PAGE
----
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News Wrap: Dozens die when ferry capsizes in northern Iraq

In our news wrap Thursday, at least 94 people died after an overcrowded ferry sank in northern Iraq. Passengers were celebrating Kurdish holidays when the vessel capsized in the Tigris River near Mosul, where heavy rains and snowmelt fed a strong current. Also, the government of New Zealand banned sales of military-style semi-automatic guns and high-capacity ammunition magazines.

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  • Judy Woodruff:

    A crowded ferry sank in Northern Iraq today, killing at least 94 people, as they celebrated the Kurdish new year and Mother's Day. The vessel capsized near Mosul in the Tigris River, where heavy rains and snowmelt fed a strong current. Families waited along the riverbanks, hoping for word of their loved ones. Many of the victims were mothers and their children.

    In New Zealand, the government today imposed an immediate ban on sales of military-style semiautomatic guns and high-capacity ammunition magazines. Prime Minister Jacinda Ardern made the announcement six days after a gunman used a semiautomatic rifle to kill 50 people at two mosques in Christchurch.

  • Jacinda Ardern:

    I absolutely believe there will be a common view amongst New Zealanders, those who use guns for legitimate purposes and those who have never touched one, that the time for the mass and easy availability of these weapons must end.

  • Judy Woodruff:

    Ardern said she expects Parliament to act quickly to ban both sales and possession of such weapons. The ban excludes smaller-caliber guns commonly used by hunters and farmers.

    Facebook is facing more questions about how it handled video of the New Zealand killings. The Wall Street Journal reports that the company waited half-an-hour to remove the video after a user flagged it.

    Separately, Facebook also acknowledged today that it stored millions of user passwords in plain readable text on internal servers for years. The company says there is no evidence that anyone misused the data.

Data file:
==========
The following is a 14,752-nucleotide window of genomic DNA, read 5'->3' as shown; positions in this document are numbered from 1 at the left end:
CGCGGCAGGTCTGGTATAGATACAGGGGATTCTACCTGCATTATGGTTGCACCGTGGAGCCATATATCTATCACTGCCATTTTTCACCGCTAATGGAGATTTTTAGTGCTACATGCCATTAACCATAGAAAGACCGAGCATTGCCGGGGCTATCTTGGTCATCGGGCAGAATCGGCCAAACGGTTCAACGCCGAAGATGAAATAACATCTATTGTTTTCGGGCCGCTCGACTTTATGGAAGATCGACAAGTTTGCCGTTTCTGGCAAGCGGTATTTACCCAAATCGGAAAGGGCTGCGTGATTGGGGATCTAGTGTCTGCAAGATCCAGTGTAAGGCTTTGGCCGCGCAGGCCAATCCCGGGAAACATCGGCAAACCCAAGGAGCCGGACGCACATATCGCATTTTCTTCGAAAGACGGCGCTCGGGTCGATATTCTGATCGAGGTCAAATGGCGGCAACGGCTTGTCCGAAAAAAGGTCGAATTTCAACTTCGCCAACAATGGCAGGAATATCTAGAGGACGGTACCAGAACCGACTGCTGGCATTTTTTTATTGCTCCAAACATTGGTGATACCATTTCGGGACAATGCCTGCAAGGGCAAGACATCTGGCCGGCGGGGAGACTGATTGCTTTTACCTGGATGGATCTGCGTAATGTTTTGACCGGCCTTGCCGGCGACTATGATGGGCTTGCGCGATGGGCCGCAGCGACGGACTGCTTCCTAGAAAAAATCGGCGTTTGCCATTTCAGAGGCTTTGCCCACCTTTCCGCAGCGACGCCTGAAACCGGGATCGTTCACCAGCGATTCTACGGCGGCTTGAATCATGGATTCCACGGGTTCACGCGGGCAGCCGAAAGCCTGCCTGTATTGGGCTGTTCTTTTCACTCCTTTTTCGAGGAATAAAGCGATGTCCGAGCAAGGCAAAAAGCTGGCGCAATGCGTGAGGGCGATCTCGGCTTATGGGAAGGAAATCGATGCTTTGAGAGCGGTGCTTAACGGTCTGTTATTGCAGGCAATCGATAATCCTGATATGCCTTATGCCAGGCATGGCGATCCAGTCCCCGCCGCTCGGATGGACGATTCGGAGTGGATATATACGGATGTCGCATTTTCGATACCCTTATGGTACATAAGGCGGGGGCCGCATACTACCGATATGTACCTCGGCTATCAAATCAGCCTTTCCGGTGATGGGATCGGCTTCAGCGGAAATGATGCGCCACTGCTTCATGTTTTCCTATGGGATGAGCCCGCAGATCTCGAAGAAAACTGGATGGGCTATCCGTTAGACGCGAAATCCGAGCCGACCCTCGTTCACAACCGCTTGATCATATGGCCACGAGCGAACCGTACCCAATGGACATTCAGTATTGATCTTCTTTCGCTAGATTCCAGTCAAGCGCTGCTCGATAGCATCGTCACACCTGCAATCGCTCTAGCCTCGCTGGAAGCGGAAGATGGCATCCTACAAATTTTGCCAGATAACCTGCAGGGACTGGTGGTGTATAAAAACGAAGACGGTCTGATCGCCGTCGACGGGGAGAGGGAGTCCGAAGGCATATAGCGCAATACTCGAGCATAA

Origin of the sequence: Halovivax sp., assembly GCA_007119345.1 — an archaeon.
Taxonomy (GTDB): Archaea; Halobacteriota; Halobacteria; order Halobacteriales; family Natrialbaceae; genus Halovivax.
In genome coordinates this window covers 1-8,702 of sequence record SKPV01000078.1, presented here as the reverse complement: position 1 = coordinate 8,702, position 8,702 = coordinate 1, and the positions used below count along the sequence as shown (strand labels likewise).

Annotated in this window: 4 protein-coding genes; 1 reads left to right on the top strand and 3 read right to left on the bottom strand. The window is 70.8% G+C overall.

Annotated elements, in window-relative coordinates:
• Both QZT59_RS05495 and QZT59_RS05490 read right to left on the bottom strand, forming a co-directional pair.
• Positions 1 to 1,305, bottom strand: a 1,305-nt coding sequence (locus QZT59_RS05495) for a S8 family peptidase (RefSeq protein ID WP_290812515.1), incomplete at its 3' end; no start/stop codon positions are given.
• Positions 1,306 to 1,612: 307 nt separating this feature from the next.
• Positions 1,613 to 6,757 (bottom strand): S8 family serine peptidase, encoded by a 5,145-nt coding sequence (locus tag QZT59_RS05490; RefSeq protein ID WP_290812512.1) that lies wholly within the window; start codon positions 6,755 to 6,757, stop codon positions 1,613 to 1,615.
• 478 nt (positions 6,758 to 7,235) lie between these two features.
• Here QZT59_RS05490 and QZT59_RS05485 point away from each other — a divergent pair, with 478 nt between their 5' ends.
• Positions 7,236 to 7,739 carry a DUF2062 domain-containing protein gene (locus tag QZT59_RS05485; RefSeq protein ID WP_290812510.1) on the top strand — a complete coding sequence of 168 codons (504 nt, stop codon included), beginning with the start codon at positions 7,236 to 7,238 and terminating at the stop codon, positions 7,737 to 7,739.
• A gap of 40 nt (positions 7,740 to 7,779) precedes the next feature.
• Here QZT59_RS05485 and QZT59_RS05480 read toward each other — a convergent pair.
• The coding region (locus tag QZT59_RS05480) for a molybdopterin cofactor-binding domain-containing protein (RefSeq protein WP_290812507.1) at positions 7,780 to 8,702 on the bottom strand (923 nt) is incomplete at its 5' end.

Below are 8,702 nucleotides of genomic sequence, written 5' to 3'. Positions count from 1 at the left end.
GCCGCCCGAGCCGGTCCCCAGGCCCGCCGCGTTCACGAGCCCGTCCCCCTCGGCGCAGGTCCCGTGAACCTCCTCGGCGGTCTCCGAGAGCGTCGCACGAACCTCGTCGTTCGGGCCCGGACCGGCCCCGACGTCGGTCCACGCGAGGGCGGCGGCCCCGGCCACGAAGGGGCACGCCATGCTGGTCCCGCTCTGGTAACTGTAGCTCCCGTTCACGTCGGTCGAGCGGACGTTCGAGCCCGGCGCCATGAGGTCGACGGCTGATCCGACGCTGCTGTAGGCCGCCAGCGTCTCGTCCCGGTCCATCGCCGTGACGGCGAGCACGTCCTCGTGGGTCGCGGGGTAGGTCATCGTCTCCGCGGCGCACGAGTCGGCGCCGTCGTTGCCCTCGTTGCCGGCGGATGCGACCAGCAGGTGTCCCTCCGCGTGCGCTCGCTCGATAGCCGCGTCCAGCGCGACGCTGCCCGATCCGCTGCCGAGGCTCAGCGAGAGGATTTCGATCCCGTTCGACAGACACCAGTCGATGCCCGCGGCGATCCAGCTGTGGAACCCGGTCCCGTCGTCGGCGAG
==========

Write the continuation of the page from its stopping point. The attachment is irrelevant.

A Florida man pled guilty today to mailing package bombs to top Democrats, to news media outlets and to critics of President Trump.

    Cesar Sayoc appeared in federal court in Manhattan as part of a plea deal. The bombs appeared in the weeks just before last November's midterm elections. None of them went off.

    Flood damage is still spreading in parts of the U.S. Midwest, with new warnings of what's yet to come. Cities and towns down the Missouri River were poised today for flood crests to arrive in the days ahead. The high water already swamped farms, homes and roads across Nebraska and Iowa. Water was still rising in parts of Missouri, as local officials awaited the worst.

  • Tom Bullock:

    Every flood that comes along anymore is a new record. Everybody, it just keeps getting higher and higher. After the last flood, they came around and said, well, if you build above this level, you will be protected with flood insurance.

    Well, everyone pretty much did that, built their house up on a basement. It wasn't high enough this time. So, there's going to be a lot of disaster out there.

  • Judy Woodruff:

    Meanwhile, the National Oceanic and Atmospheric Administration said today that there could be unprecedented major flooding across most of the nation this spring.

    The commandant of the U.S. Marine Corps, General Robert Neller, is warning that military deployments to the southern border ordered by President Trump are threatening combat readiness and budgets. The Los Angeles Times reports that he spelled out his concerns in two internal memos this week. He also cited funding transfers brought on in part by the president's declaration of a national emergency on the border.

    U.S. Border Patrol officials in Texas have released hundreds of migrants from severely crowded detention centers. It is widely reported that some 2,200 were let go in the Rio Grande Valley this week. Most were families with children.

    Word of the releases came as Homeland Security Secretary Kirstjen Nielsen visited the region today.

  • Kirstjen Nielsen:

    The president has, more times than I can count, made it clear it is not the policy of the United States to catch and release. It's not. But we are out of detention space. We need Congress to change the laws.

  • Judy Woodruff:

    Local officials say they are being overwhelmed by the need to find shelter and food for the migrants.

    On Wall Street, a tech rally led the broader market higher. The Dow Jones industrial average gained 216 points to close at 25962. The Nasdaq rose 110 points, and the S&P 500 added 30.

    And baseball star Mike Trout now has the richest contract ever in North American team sports. The Los Angeles Angels formally announced the 12-year deal last night worth $430 million. Trout is 27 years old, and already one of the best players of his generation.


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